ON THE ROAD: Notes in bars, coffee shops and cafes

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ON THE ROAD: Notes in bars, coffee shops and cafes

In the many decades I have travelled I've rarely taken a laptop.

My preferred companion has always been the cheap 1B5 exercise book that school kids use.

There are many reasons for this: they're light and portable; there's little likelihood someone will steal you book but a laptop makes you a target; you can scribble randomly and draw self-help illustrations as reminders (no need for a camera even) and, best of all, they are conversation starters.

My usual habit has been at the end of a busy day in the great wherever, I'd find a cheap-looking bar, sit down at a table -- or better, at the bar -- with a drink and write up notes from the day, sometimes even constructing a story out of scribbles done during the day if I'd had time.

People would be curious and quite frequently come up and ask what I was doing. And another conversation with a stranger begins.

Not every encounter has been pleasant, I remember being in a real dive in Northern California where a woman lurched over in the smoke-filled room (even though smoking in bars was legally banned in the state) and accused me of being “one of those writing guys, huh?”

But usually the encounters were funny and the work got done.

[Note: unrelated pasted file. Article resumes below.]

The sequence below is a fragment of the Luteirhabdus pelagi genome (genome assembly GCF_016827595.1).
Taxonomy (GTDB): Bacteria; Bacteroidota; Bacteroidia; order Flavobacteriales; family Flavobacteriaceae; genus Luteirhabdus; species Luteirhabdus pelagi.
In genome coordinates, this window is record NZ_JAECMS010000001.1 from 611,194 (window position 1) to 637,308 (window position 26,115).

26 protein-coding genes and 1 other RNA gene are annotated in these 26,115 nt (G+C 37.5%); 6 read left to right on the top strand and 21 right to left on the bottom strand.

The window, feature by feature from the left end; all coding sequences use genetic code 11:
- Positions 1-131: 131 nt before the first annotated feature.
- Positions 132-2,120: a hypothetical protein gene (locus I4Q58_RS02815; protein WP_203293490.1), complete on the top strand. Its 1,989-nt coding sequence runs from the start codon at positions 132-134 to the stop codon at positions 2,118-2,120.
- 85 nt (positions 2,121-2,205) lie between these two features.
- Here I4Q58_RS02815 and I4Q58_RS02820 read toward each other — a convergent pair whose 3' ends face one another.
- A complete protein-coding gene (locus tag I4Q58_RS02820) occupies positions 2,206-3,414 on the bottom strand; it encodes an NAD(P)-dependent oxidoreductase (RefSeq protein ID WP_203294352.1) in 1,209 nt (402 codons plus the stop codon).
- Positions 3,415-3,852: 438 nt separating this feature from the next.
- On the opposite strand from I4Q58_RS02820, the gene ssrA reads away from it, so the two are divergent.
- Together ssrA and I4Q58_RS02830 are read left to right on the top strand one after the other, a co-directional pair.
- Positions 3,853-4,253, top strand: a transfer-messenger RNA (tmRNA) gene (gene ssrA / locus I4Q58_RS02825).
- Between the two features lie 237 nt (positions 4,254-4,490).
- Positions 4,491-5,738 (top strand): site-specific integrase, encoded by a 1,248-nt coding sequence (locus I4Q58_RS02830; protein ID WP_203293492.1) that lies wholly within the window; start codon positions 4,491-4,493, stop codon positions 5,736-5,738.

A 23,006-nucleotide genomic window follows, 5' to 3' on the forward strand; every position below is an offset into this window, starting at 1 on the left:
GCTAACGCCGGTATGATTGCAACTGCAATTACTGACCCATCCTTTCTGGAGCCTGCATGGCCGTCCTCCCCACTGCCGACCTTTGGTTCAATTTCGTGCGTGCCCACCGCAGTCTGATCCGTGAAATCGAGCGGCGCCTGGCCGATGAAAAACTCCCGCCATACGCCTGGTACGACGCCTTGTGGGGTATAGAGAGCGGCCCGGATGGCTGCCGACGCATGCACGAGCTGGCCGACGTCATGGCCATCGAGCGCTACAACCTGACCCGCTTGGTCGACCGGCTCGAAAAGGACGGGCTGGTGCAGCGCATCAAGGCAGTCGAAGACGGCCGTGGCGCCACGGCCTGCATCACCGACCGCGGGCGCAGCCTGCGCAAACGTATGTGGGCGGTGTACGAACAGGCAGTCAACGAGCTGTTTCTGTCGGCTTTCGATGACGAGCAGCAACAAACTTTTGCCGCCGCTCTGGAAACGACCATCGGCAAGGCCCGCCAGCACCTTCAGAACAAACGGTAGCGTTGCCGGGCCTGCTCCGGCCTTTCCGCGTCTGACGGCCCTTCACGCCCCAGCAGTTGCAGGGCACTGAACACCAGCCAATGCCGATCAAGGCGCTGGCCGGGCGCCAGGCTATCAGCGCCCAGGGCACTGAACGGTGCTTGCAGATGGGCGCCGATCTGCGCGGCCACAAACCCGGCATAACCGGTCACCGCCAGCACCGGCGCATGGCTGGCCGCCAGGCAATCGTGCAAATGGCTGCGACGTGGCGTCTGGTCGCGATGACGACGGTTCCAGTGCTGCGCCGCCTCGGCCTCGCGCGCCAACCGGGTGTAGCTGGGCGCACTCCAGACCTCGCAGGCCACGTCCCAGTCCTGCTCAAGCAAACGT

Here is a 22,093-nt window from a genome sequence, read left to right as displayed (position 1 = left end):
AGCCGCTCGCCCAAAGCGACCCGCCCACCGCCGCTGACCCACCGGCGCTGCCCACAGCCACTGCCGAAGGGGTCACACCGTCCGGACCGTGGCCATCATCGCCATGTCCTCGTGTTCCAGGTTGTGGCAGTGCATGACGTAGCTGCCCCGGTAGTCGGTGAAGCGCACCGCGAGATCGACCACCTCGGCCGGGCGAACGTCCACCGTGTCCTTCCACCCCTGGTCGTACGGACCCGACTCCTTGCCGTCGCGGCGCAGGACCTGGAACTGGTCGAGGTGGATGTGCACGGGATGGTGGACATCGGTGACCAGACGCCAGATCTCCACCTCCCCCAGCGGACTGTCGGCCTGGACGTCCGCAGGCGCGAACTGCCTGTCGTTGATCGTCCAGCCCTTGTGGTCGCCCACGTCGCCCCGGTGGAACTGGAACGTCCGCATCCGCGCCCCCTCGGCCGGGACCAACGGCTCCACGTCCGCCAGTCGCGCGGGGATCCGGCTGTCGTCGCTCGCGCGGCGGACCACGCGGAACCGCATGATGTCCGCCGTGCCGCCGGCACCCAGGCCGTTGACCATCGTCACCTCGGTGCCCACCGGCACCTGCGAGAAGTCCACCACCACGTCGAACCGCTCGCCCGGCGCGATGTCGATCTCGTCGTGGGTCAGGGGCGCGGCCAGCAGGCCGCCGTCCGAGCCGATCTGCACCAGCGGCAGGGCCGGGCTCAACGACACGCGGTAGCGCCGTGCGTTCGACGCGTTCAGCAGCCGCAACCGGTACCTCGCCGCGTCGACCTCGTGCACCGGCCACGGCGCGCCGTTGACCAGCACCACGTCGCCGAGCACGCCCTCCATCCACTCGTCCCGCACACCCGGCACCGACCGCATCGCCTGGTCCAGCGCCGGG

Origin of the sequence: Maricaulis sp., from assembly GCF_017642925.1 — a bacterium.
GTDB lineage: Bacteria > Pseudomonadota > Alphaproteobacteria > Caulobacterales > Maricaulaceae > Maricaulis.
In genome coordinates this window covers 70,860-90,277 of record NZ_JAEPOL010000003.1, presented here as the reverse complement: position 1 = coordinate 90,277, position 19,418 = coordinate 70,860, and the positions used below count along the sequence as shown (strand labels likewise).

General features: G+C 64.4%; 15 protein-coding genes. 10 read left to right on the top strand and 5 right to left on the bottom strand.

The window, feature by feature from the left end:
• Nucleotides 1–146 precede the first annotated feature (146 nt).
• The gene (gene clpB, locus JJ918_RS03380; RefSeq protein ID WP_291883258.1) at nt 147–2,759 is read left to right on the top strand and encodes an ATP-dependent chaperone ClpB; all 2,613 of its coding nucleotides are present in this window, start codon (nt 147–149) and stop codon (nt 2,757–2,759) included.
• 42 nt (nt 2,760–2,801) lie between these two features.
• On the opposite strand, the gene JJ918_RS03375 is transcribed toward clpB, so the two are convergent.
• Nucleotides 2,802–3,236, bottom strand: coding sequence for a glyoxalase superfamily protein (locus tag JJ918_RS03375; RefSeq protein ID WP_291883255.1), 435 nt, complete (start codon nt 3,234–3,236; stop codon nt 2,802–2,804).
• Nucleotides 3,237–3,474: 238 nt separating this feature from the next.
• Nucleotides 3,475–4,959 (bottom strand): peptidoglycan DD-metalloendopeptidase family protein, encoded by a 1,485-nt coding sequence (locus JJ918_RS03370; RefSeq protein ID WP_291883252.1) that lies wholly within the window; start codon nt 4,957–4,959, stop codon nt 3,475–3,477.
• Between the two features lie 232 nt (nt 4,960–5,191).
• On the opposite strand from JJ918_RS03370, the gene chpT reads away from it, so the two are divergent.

notes1_copyOne day at the in Glasgow School of Art (before it burned down in 2018) I was in the beautiful old library designed by Charles Rennie Mackintosh when the tour guide who had been showing our small group around came over and simply said.

“Ha, a 1B5. You're from New Zealand?”

Turned out she'd worked in Auckland for a famous fashion designer (about whom she didn't have a good word) and had seen the exercise books everywhere.

And here's a tip. If you are traveling as a couple, one of you go to the bar first for half an hour because people won't intrude on a couple.

I'd always go first and if anyone asked I'd say quickly I was waiting for my wife who'd come along later, that signaled to men and women alike that I wasn't there to pick someone up.

Everyone could relax.

On a recent three month trip through Sweden, England, Scotland and Singapore during the covid wave of 2022 I was obliged to use a laptop because I was filing a weekly column. But always my preference is something as small, cheap, light and theft-proof as the reliable 1B5.

Location_MapSomething worth thinking about when you travel.

Pick your bar – the cheaper-looking the better in my experience, you never meet anyone in the lobby of a Hilton – and be prepared for a conversation with a curious stranger.

What you see here above is a page written one night in Kunming in Yunnan Province, west central China.

The stories from Kunming are at Elsewhere here

And below one from the Musgrave Roadhouse in the remote Australian Outback, halfway between Cairns and The Tip as I noted.

Stories from various parts of the Outback start at Elsewhere here. I quite liked this summing up of the trip from The Tip down to Cairns and this one which is a little more specific.

This place quite something . . . actually quite nothing.


A fortnight after posting this, massive flooding occurred in parts of New Zealand, notably in Auckland where we live, and in addition to literally hundreds of vinyl albums, scores of DVDs, CDs and book all my travel journals (about 30) were saturated beyond saving.

These entries are of little consequence to anyone other than me Graham Reid, the author of this site, and maybe my family, researchers and those with too much time on their hands.

Enjoy these random oddities at Personal Elsewhere.


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